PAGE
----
The following is a small selection of my favorite quotes from people in the past on their visions of the future. I cannot take credit for any research involved, i just compiled my favorites from a selection of scattered blogs.
'Everything that can be invented has been invented.'
Charles H. Duell, an official at the US patent office, 1899.
'I think there is a world market for maybe five computers.' Thomas Watson, chairman of IBM, 1943.
'If anything remains more or less unchanged, it will be the role of women.'
David Riesman, conservative American social scientist, 1967.
'Remote shopping, while entirely feasible, will flop - because women like to get out of the house, like to handle merchandise, like to be able to change their minds.'
TIME, 1966, in one sentence writing off e-commerce long before anyone had ever heard of it.
'There is no reason anyone would want a computer in their home.' Ken Olson, president, chairman and founder of Digital Equipment Corp., 1977.
'Sensible and responsible women do not want to vote.' Grover Cleveland, U.S. President, 1905.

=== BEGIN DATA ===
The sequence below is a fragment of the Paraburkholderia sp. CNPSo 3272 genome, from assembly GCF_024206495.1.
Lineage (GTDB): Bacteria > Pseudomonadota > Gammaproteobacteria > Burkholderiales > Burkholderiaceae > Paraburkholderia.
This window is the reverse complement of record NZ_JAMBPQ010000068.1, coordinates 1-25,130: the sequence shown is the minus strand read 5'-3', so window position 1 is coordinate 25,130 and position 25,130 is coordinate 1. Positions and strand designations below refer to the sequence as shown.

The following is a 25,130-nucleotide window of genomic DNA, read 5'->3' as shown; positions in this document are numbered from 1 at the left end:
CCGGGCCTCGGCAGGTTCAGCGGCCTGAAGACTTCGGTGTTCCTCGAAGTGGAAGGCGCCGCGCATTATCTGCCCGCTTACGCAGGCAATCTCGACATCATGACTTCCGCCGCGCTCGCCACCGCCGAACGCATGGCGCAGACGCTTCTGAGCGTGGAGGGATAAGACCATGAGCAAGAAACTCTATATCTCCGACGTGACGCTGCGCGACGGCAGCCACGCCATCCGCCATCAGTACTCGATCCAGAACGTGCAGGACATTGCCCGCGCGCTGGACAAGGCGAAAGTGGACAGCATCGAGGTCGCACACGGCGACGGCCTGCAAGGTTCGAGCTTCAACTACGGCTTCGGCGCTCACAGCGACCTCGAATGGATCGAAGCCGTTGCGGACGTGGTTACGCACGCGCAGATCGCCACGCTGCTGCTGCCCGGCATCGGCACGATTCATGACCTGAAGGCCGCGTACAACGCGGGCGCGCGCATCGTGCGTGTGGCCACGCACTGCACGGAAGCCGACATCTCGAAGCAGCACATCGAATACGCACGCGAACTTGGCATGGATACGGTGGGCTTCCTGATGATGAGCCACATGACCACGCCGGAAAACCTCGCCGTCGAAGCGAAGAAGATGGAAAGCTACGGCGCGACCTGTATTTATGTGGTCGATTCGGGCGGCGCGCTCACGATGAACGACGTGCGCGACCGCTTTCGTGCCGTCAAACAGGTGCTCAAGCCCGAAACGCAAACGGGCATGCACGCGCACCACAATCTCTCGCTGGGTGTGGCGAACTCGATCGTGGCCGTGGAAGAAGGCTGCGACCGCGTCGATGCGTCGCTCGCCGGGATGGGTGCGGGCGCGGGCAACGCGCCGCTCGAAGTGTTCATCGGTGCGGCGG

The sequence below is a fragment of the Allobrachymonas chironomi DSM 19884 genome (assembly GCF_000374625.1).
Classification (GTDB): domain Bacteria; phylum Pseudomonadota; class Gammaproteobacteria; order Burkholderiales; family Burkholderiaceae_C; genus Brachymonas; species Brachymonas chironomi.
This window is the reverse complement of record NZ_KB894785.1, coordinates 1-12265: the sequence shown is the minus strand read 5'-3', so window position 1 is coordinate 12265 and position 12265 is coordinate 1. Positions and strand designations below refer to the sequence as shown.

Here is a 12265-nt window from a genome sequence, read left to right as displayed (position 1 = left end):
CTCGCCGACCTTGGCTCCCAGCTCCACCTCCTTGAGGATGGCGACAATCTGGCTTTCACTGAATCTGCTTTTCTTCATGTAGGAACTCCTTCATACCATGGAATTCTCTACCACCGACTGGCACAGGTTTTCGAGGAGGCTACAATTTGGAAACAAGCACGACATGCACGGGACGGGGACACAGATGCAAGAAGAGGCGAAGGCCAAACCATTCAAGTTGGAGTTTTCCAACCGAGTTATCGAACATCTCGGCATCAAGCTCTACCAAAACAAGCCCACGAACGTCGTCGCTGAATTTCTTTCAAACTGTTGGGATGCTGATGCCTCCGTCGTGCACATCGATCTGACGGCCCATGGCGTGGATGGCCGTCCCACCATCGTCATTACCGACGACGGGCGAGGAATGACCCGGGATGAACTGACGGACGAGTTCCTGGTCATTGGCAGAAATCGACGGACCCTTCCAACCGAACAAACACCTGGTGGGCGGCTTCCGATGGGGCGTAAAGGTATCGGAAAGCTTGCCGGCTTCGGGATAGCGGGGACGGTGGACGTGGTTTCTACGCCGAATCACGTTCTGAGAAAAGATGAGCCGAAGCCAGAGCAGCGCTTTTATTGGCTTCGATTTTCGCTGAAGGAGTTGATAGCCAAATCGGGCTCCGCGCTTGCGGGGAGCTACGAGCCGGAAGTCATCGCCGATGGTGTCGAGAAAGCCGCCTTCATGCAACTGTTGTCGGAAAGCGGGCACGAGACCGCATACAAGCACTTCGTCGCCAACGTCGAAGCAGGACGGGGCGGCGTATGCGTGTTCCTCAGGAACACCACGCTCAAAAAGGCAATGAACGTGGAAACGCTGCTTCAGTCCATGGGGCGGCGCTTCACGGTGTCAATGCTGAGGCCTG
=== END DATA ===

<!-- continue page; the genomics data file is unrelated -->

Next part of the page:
'i am tired of all this sort of thing called science here... We have spent millions in that sort of thing for the last few years, and it is time it should be stopped.'
Simon Cameron, U.S. Senator, on the Smithsonian Institute, 1901.
'Where a calculator on the ENIAC is equipped with 18,000 vacuum tubes and weighs 30 tons, computers in the future may have only 1,000 vacuum tubes and weigh only 1.5 tons.' Popular Mechanics, 1949
'The Americans have need of the telephone, but we do not. We have plenty of messenger boys.' Sir William Preece, chief engineer of the British Post Office, 1876.
'The wireless music box has no imaginable commercial value. Who would pay for a message sent to nobody in particular?' David Sarnoff's associates in response to his urgings for investment in the radio in the 1920s.